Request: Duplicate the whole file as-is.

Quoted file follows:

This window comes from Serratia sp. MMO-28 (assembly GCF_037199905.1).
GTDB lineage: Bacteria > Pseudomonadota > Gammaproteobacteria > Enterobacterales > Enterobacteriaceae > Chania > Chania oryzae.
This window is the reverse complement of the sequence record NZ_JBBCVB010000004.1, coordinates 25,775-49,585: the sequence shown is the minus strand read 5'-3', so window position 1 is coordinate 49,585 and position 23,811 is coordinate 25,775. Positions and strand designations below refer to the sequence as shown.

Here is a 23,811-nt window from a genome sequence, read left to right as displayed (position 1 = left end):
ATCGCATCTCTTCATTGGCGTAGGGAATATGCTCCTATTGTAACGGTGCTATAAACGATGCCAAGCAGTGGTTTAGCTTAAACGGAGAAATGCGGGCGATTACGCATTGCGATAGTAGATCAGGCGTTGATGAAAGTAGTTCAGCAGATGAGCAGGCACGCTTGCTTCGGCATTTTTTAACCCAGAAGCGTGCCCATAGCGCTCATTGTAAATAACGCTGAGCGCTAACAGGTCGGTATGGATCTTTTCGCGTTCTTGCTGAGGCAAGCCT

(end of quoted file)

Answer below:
This window comes from Serratia sp. MMO-28 (assembly GCF_037199905.1).
GTDB lineage: Bacteria > Pseudomonadota > Gammaproteobacteria > Enterobacterales > Enterobacteriaceae > Chania > Chania oryzae.
This window is the reverse complement of the sequence record NZ_JBBCVB010000004.1, coordinates 25,775-49,585: the sequence shown is the minus strand read 5'-3', so window position 1 is coordinate 49,585 and position 23,811 is coordinate 25,775. Positions and strand designations below refer to the sequence as shown.

Here is a 23,811-nt window from a genome sequence, read left to right as displayed (position 1 = left end):
ATCGCATCTCTTCATTGGCGTAGGGAATATGCTCCTATTGTAACGGTGCTATAAACGATGCCAAGCAGTGGTTTAGCTTAAACGGAGAAATGCGGGCGATTACGCATTGCGATAGTAGATCAGGCGTTGATGAAAGTAGTTCAGCAGATGAGCAGGCACGCTTGCTTCGGCATTTTTTAACCCAGAAGCGTGCCCATAGCGCTCATTGTAAATAACGCTGAGCGCTAACAGGTCGGTATGGATCTTTTCGCGTTCTTGCTGAGGCAAGCCT